At our home groups, and in our large group meetings, we’re slowly studying our way through the book of Exodus. Everybody knows about the amazing stories of Egypt and the Red Sea and Moses and the Miracles, and those are indeed amazing things to study, but we been slowing down in the second half of the book to think deeply about the laws in the book of Exodus. Beginning with what we typically call the Ten Commandments, God gave Moses a series of detailed laws and directions that are recorded for us to read. A few weeks ago we took two weeks to discuss the Ten Commandments in chapter 20 in particular. I shared this quote from Daniel Block’s commentary on Deuteronomy as a way to help us think about this most familiar passage of sculpture. In case any of you wanted it, here it is:
This document functions as an Israelite bill of rights. However, unlike modern bills of rights, the document does not protect one’s own rights, but the rights of the next person. Each of the terms may be recast as a statement of another person’s rights and the adult males’ responsibility to guard the rights, first, of the covenant Lord, and second, of fellow Israelites.
The Divine Rights
- The Supreme Command: Yahweh has the right to exclusive allegiance. (Deut 5:7-10, Ex 20:1-4)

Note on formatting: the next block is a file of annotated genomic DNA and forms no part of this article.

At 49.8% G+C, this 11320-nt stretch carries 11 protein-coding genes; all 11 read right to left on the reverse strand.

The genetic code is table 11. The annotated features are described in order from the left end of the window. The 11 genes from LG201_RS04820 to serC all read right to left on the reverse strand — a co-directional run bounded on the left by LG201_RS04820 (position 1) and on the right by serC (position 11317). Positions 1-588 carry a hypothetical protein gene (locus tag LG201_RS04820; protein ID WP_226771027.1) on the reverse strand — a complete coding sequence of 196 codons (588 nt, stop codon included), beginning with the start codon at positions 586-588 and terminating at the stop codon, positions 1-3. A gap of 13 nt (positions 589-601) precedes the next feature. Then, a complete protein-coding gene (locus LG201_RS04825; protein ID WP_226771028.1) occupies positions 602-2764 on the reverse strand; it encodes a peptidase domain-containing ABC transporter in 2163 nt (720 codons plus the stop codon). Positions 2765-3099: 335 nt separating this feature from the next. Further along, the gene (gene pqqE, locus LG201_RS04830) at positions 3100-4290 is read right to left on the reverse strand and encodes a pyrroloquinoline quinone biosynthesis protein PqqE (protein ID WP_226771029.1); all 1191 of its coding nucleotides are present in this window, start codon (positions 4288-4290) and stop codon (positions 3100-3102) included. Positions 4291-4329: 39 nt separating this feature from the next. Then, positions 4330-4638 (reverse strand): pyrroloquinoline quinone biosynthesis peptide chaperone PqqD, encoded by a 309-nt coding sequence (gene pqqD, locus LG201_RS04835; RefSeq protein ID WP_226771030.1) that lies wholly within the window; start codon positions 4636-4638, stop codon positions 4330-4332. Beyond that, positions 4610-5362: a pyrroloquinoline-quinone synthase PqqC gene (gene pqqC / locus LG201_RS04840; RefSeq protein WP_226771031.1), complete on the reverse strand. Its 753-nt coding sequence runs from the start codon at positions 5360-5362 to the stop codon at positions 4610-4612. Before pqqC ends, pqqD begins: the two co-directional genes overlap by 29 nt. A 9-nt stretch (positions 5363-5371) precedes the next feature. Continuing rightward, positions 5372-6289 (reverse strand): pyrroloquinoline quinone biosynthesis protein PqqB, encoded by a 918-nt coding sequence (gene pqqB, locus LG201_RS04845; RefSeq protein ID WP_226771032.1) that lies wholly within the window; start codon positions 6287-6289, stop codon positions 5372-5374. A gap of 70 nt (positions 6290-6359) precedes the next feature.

- Yahweh has the right to proper representation. (Deut 5:11, Ex 20:7)
The Human Rights
- All in the household have the right to human treatment by the household head. (Dt 5:12-15, Ex 20:8-11)
- One’s parents have the right to respect. (Deut 5:16, Ex 20:12)
- One’s neighbor has the right to life. (Deut 5:17, Ex 20:13)
- One’s neighbor has the right to purity and fidelity in marriage. (Deut 5:18, Ex 20:14).
- One’s neighbor has the right to his property. (Deut 5:19, Ex 20:15).
- One’s neighbor has the right to honest and truthful testimony in court. (Deut 5:20, Ex 20:16).
- One’s neighbor has the right to security in marriage. (Deut 5:21a, Ex 20:17a).
- One’s neighbor has the right to his own household property. (Deut 5:21b, Ex 20:17b).
I noted this in our discussion directions, but…Block’s language about “adult males” might throw someone off. I would just offer two thoughts about this: First, his is reading of the text is accurate. This is what it says. Second, maybe this is a way to think our way in to what God was doing by speaking this way to Israel: How would our society, and many individual lives be much better off, if the adult males in their lives had always thought and lived the way Block is reading the ten commandments? What would our country be like if every man kept the ten commandments? Of course Israel understood that woman and children were also bound by the ten commandments, and that their lives were important–but this language calls the men to account in a specific way, and sets the tone for society with a certain strong clarity.
In general though, isn’t it amazing to think about what a society would be like if everyone saw things this way? And, doesn’t it make you realize how wise God’s commands really are?